Today, to mark International Women’s Day, I took part in an event organised by the University of Manchester’s Faculty of Life Sciences entitled “Becoming the Best”. I joined a panel discussion in which 5 women with STEM degrees talked about their career paths and what had helped them along the way, then took questions from the audience. The other 4 panelists were a senior academic and 3 successful businesswomen.
We were sent questions by the attendees ahead of the session, and I was surprised to see that the issue of how to combine being a Mum with a career in science came up over and over again. Then I arrived and looked at the women in the audience: most were undergraduates, early postgraduates, women in their most fertile years who were also passionate scientists. The problem of raising children on a series of short-term, poorly-funded academic contracts was a looming reality for them, as well-documented as it seems intractable. All I could offer was that I understood; this was one of the reasons I left academia after my PhD, to take up a permanent post as a Medical Physicist in the NHS before starting a family.
There was much good advice from the panel about working hard, being bold, having stamina, getting organised, identifying your strengths and priorities, networking, and seeking out mentors and wider support networks. But it was also clear from the reactions to some of the advice that approaches which formed the cornerstone of one person’s life were anathema to others.
This just goes to underline that there is seldom one solution to the many challenges faced by women, the blending of an academic career and family responsibilities being just one of them. In matters of family and relationships in particular, the priorities and needs of the individuals concerned and the resources and opportunities available to meet those needs will vary dramatically. How mothers divide their time between children and career is an intensely personal decision, and often limited by factors beyond our control: conception and contraception are not as predictable as we expect, birth and new parenthood is a huge upheaval even when everything goes ‘well’, job and home situations change unexpectedly, health fluctuates, support networks form and dissolve without our intervention. But most fundamentally, children are not projects you can manage, they are individuals to be nurtured. All the methodical organisation in the world creaks at the seams when your little darling comes down with something as common as a tummy bug. This is exactly what happened to my youngest this afternoon, as if to illustrate my point.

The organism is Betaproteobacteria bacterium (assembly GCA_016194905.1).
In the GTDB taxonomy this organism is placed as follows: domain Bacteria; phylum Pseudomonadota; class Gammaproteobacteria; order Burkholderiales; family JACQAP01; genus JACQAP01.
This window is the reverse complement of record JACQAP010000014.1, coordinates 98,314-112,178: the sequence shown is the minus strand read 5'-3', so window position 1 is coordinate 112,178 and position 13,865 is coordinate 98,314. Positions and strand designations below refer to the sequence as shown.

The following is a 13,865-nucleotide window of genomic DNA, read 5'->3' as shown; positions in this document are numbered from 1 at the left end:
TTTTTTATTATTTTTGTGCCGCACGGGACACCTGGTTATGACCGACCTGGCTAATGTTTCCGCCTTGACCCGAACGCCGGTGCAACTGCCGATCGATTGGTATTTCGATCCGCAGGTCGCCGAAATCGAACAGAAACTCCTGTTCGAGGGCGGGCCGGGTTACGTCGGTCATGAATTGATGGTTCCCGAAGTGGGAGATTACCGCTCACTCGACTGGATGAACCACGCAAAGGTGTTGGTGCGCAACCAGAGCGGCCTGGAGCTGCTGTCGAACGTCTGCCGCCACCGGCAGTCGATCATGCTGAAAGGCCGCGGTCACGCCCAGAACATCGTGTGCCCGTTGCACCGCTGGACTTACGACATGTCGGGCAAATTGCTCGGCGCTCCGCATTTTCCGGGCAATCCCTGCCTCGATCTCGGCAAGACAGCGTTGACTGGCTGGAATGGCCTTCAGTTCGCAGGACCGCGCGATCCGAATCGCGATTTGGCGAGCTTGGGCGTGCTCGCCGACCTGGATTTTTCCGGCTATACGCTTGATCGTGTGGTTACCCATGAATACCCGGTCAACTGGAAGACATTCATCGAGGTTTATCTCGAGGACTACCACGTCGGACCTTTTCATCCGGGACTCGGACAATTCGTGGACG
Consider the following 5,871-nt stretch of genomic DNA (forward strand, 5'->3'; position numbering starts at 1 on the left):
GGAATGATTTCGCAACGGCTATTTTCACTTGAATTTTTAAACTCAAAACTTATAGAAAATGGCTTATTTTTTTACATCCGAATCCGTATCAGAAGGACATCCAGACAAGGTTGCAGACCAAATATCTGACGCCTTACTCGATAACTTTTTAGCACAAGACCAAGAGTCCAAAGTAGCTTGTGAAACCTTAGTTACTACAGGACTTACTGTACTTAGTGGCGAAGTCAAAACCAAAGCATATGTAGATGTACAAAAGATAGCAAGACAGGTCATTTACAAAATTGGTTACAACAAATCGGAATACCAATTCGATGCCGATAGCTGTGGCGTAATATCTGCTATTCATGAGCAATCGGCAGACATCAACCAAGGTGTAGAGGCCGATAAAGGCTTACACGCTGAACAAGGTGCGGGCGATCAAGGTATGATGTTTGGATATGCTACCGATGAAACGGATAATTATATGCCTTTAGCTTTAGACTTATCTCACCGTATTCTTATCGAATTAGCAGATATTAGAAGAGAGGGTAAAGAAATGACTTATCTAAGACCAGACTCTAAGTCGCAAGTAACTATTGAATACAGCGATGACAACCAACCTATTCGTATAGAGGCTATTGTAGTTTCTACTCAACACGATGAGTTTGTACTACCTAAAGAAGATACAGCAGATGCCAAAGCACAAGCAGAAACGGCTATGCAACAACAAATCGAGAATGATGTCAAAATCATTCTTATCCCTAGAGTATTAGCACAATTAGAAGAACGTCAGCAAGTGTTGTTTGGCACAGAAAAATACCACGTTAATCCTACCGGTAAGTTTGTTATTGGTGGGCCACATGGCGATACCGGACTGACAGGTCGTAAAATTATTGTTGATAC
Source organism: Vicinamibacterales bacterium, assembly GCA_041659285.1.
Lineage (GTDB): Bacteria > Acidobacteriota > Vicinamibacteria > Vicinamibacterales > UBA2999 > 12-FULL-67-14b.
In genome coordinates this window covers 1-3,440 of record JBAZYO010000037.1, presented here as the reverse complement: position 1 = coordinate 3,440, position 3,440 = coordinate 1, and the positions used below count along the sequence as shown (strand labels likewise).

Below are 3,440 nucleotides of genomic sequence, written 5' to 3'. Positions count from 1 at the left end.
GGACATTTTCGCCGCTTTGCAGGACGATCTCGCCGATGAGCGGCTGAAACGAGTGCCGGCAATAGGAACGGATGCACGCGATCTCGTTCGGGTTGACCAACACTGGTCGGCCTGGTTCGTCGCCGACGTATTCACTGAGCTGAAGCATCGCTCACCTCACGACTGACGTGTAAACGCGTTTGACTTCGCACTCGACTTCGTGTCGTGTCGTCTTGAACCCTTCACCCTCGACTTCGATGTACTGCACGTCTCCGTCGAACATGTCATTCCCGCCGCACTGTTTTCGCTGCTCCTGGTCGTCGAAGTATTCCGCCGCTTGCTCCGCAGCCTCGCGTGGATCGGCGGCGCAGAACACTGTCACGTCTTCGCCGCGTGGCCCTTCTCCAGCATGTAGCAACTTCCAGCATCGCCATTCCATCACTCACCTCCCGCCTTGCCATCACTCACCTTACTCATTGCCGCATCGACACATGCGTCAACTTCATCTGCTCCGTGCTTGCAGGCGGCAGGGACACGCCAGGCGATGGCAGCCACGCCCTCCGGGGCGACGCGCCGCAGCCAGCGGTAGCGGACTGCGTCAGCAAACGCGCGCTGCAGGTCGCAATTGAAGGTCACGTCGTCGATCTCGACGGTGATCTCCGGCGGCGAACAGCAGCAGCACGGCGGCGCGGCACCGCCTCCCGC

That’s why sharing the stories of how the many make it work, rather than falling back on a one-size-fits-all ‘template solution’ based on the few, is so important. It allows us to see that there are many different approaches to successfully handling the complex interplay of work and parenting, and inspires us to be more open-minded and creative in the options we allow ourselves and each other. I punched the air when I saw The Royal Society have done just that with a new set of case studies entitled “Parent, Carer, Scientist”, launched today.
Have a read. There’s lots of encouragement in these stories for anyone with a commitment to science and responsibility for a family. Or, to generalise, anyone who wants to combine a career in science with interests and relationships outside of it. Which is most of us, to be honest – not just the ones who are called ‘Mum’.